NPC17 Program: 2017 National Planning Conference
There are two types of activities at NPC17 and you sign up in different ways. Learn More
Ticketed Activities: Activities with a green "Ticket Required" button require a ticket which YOU MUST “purchase” to attend—even if it’s free. Purchase your ticket, add it to your cart, and continue through the purchasing process to confirm your space in that activity. Be sure to double check that you haven’t left something in your cart!
Non-Ticketed Activities: Activities with a Schedule or Schedule button are included in your registration fee and are first-come, first-seated. No spaces are reserved for these activities, so don’t be late. Adding these non-ticketed activities to My Schedule is for your reference only.
Explore the complications of planning for downtown revitalization in inner ring cities facing the challenge of establishing their own identity after being thought of as suburbs and bedroom communities for many years.
The modern food hall as a redevelopment tool allows municipalities to re- use underutilized spaces to benefit the public realm. The session examines the transformative nature of food halls through case studies from Atlanta and New York at three scales; micro (under 10,000 SF), neighborhood (20,000 SF- 35,000 SF), and destination (over 45,000 SF).
Learn how NYC Parks, working with communities and sister agencies, is unifying park spaces with the neighborhoods they serve and creating new centers of community by reimagining entrances, edges, and park-adjacent spaces through its Parks Without Borders initiative.
Downtown organizations, including business improvement districts, are playing a significant role in shaping the future of our cities, including influencing policy, raising the expectations for planning and participation, and assisting in implementation.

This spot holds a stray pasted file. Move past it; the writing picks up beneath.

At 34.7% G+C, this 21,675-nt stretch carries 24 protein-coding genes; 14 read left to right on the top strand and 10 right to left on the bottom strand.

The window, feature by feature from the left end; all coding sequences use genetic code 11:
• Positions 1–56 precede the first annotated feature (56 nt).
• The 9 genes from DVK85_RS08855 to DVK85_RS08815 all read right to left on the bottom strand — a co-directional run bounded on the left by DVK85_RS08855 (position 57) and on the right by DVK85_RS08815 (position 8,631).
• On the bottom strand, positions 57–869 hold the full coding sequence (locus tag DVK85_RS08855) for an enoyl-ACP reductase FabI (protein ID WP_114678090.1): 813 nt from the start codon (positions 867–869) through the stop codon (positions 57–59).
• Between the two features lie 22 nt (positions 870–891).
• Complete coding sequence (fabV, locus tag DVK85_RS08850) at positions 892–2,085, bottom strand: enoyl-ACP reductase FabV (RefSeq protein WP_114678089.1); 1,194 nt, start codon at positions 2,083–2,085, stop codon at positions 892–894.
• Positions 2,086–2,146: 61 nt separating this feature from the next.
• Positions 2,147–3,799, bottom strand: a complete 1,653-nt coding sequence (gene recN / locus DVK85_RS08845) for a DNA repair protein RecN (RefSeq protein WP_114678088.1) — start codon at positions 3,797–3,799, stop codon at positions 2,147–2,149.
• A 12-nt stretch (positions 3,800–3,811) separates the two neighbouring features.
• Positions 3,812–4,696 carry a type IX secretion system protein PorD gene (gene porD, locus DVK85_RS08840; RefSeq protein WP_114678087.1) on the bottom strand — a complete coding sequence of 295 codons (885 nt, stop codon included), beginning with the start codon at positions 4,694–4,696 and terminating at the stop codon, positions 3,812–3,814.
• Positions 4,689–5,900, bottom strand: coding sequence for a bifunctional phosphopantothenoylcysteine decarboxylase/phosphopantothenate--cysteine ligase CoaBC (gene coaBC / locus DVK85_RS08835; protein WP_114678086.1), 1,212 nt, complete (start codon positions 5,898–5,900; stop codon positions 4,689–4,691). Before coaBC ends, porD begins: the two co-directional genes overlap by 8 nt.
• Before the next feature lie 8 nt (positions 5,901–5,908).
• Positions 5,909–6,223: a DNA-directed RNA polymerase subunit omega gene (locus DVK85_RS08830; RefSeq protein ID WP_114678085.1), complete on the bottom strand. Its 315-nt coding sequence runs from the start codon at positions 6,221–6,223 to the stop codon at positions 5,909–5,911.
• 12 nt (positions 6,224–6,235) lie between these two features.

Engage with leaders from major US cities working on innovative strategies for ensuring equitable development in rapidly revitalization urban neighborhoods. Examine best practice polices and programs for successfully managing neighborhood change such as inclusionary housing and other community benefit strategies.
Revitalization efforts can be a collaborative or alienating process for under-served communities. An inclusive temporary design process is a powerful tool to build toward long term implementation for improvements that are owned by the community and serve their needs.
APA’s Community Planning Assistance Teams program conducted its first international project in Belize City in 2016. All five team members will present the collective expertise they employed in urban design, hazards, community-led initiatives, and transportation to the waterfront neighborhood Yarborough.
Tour two historic Staten Island sites undergoing major change, thanks to the proactive efforts of the New York City Economic Development Corporation. Learn how a former city tuberculosis hospital is being reshaped into a healthy community to confront new epidemics, and how a historic poor farm is being rehabilitated to house a rapidly aging population.
Transformative redevelopment can remain elusive for decades—then run wild. Learn how two former centers of heavy industry are working to spark large-scale physical and economic change, and guide it toward more equitable outcomes.
Jersey City has come a long way from its days as the railhead of the nation. With almost 400 years of history, this place boasts many layers and stories and will soon be New Jersey's largest city. Hear this fascinating urban success story, as told by its planning director of more than a quarter of a century, and learn how to apply its lessons to your community.
Travel beyond street tree inventories and explore three catalytic programs working to activate urban forests through ecology, design, and civic participation. This lively session will highlight complementary and contrasting initiatives in Baltimore, Detroit, and New York.
Population, industry and recreation adjacent to urban waterways have dramatically shifted over the last decade. Chicago, New York City and Spokane are grappling with these trends and developed action plans to collaboratively address perceptions and tensions while redefining their riverfronts.